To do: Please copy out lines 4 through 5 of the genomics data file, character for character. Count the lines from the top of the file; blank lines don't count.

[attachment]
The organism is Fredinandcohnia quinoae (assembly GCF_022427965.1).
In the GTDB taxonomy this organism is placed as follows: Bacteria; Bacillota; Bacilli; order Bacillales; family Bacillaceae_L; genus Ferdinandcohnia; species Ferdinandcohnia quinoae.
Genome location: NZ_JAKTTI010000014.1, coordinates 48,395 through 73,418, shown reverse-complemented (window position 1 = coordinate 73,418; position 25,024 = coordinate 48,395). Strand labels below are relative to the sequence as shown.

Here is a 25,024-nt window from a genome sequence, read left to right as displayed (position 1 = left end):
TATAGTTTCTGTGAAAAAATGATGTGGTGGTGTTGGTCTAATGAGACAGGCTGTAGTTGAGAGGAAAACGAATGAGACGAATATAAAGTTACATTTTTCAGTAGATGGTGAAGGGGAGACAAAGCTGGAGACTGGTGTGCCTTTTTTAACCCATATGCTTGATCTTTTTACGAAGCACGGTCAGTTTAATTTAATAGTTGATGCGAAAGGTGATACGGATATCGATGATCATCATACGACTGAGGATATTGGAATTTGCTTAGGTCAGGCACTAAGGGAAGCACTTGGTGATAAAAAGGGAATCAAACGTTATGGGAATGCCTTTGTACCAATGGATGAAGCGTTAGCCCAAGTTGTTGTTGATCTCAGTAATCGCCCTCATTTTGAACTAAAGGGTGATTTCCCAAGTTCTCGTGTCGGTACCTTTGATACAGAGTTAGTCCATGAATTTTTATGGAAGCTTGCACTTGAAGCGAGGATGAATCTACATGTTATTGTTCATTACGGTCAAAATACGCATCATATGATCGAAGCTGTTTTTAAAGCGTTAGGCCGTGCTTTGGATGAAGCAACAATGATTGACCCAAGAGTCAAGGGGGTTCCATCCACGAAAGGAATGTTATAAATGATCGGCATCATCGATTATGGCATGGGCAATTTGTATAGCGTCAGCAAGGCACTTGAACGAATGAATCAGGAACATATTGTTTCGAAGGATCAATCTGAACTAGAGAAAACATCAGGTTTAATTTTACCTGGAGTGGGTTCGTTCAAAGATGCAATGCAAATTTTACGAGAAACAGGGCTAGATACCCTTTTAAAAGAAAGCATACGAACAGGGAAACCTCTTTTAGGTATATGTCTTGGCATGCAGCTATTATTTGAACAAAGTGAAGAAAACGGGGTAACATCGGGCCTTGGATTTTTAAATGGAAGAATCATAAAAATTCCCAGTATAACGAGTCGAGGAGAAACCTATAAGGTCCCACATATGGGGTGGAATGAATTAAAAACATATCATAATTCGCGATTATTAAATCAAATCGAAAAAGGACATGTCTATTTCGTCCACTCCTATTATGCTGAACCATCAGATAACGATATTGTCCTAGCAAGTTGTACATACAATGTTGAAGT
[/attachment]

Here is a 25,024-nt window from a genome sequence, read left to right as displayed (position 1 = left end):
TATAGTTTCTGTGAAAAAATGATGTGGTGGTGTTGGTCTAATGAGACAGGCTGTAGTTGAGAGGAAAACGAATGAGACGAATATAAAGTTACATTTTTCAGTAGATGGTGAAGGGGAGACAAAGCTGGAGACTGGTGTGCCTTTTTTAACCCATATGCTTGATCTTTTTACGAAGCACGGTCAGTTTAATTTAATAGTTGATGCGAAAGGTGATACGGATATCGATGATCATCATACGACTGAGGATATTGGAATTTGCTTAGGTCAGGCACTAAGGGAAGCACTTGGTGATAAAAAGGGAATCAAACGTTATGGGAATGCCTTTGTACCAATGGATGAAGCGTTAGCCCAAGTTGTTGTTGATCTCAGTAATCGCCCTCATTTTGAACTAAAGGGTGATTTCCCAAGTTCTCGTGTCGGTACCTTTGATACAGAGTTAGTCCATGAATTTTTATGGAAGCTTGCACTTGAAGCGAGGATGAATCTACATGTTATTGTTCATTACGGTCAAAATACGCATCATATGATCGAAGCTGTTTTTAAAGCGTTAGGCCGTGCTTTGGATGAAGCAACAATGATTGACCCAAGAGTCAAGGGGGTTCCATCCACGAAAGGAATGTTATAAATGATCGGCATCATCGATTATGGCATGGGCAATTTGTATAGCGTCAGCAAGGCACTTGAACGAATGAATCAGGAACATATTGTTTCGAAGGATCAATCTGAACTAGAGAAAACATCAGGTTTAATTTTACCTGGAGTGGGTTCGTTCAAAGATGCAATGCAAATTTTACGAGAAACAGGGCTAGATACCCTTTTAAAAGAAAGCATACGAACAGGGAAACCTCTTTTAGGTATATGTCTTGGCATGCAGCTATTATTTGAACAAAGTGAAGAAAACGGGGTAACATCGGGCCTTGGATTTTTAAATGGAAGAATCATAAAAATTCCCAGTATAACGAGTCGAGGAGAAACCTATAAGGTCCCACATATGGGGTGGAATGAATTAAAAACATATCATAATTCGCGATTATTAAATCAAATCGAAAAAGGACATGTCTATTTCGTCCACTCCTATTATGCTGAACCATCAGATAACGATATTGTCCTAGCAAGTTGTACATACAATGTTGAAGT